Here is Jessica Gigot, farmer:
We don’t really plan for the weather short-term. That makes me sound like a bad farmer, but I’ve been surprised so many times that I don’t want to get too attached to one scenario. That’s what old farmers tell you: Be open to unpredictability. The drought will continue, that seems to be the consensus. And I may adjust my planting dates, putting in crops early to harvest early, and putting more in late to harvest again late. I kind of go with instincts. There are great farm planners out there and a lot of spreadsheets to follow, but I honestly don’t do that for every crop. You just get in a time bind and could spend all winter doing that and nothing else. Sometimes, it’s scary looking forward as a farmer. From our farm, we can see Mount Baker and the Puget Sound, a volcano and a rising sea. We’re kind of living for the moment, in a geological sense.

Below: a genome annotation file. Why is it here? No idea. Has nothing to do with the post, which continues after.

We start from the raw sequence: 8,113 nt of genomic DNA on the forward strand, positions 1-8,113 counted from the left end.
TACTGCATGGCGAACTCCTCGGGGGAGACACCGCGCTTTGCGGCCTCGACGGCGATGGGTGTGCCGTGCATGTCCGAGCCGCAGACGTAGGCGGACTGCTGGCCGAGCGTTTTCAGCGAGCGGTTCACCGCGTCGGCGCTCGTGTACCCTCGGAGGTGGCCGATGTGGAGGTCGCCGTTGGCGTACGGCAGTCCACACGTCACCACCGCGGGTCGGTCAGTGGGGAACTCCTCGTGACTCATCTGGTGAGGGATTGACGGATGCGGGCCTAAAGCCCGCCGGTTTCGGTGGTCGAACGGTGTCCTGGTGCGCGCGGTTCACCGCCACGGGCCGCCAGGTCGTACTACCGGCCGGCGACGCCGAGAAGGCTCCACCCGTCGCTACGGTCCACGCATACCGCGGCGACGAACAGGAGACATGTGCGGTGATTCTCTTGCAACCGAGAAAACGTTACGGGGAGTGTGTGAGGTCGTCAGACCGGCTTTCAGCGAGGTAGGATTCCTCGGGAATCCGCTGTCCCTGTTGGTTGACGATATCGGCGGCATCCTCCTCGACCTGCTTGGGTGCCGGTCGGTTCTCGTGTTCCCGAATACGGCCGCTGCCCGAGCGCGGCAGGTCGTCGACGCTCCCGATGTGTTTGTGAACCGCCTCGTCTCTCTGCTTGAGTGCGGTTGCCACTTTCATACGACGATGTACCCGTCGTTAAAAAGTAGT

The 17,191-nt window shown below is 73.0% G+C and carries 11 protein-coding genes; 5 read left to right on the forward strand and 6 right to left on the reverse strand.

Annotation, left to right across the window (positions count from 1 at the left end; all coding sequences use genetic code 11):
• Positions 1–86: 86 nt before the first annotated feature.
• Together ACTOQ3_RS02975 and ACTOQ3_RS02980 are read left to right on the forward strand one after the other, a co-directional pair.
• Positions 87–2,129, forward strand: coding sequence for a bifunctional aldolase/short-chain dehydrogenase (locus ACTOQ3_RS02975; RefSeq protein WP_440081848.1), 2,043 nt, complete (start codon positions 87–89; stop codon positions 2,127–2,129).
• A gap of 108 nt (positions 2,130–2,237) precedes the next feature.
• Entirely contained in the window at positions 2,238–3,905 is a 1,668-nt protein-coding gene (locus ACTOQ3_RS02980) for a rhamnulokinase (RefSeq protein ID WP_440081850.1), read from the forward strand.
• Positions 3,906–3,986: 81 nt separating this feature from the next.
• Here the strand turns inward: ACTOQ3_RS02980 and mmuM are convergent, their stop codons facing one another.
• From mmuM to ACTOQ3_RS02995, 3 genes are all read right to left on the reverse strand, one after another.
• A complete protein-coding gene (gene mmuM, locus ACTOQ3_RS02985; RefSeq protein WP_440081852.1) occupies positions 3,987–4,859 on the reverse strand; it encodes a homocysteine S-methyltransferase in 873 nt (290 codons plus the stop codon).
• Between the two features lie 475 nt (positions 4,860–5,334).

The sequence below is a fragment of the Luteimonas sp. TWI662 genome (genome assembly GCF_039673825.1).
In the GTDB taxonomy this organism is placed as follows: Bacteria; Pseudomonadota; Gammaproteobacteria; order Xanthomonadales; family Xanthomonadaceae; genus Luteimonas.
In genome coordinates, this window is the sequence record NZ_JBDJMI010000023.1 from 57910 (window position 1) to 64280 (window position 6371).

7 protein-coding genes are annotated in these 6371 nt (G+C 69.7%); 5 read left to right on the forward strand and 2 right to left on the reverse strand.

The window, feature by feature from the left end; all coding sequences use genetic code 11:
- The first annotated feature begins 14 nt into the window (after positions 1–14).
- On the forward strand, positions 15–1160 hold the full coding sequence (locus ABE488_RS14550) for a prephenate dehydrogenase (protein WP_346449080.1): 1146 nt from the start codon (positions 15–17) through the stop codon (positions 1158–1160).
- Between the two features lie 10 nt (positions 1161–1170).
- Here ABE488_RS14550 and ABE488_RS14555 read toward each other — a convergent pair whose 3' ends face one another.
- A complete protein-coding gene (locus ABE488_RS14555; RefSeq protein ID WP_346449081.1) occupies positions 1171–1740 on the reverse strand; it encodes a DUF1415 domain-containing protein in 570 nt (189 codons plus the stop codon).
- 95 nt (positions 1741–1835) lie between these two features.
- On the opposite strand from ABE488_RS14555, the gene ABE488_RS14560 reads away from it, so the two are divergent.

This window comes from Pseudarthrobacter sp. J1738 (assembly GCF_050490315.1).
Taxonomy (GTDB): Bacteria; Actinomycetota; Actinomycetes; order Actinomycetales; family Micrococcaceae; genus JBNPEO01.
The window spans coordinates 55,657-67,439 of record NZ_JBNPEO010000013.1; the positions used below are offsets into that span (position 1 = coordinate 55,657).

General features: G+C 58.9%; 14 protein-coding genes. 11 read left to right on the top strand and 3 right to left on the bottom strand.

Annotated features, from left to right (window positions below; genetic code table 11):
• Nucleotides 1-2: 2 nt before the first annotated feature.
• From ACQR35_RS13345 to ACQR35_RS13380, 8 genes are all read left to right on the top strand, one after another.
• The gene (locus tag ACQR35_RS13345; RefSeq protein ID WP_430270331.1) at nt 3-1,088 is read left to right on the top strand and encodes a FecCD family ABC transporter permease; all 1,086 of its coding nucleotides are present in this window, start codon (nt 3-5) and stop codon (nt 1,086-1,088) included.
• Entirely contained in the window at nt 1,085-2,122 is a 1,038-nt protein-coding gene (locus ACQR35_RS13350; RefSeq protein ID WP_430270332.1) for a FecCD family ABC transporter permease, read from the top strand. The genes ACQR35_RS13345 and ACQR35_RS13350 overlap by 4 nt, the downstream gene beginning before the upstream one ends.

The NYT story, by Ryan Bradley, also interviews an economist, a biologist, a musician, and others.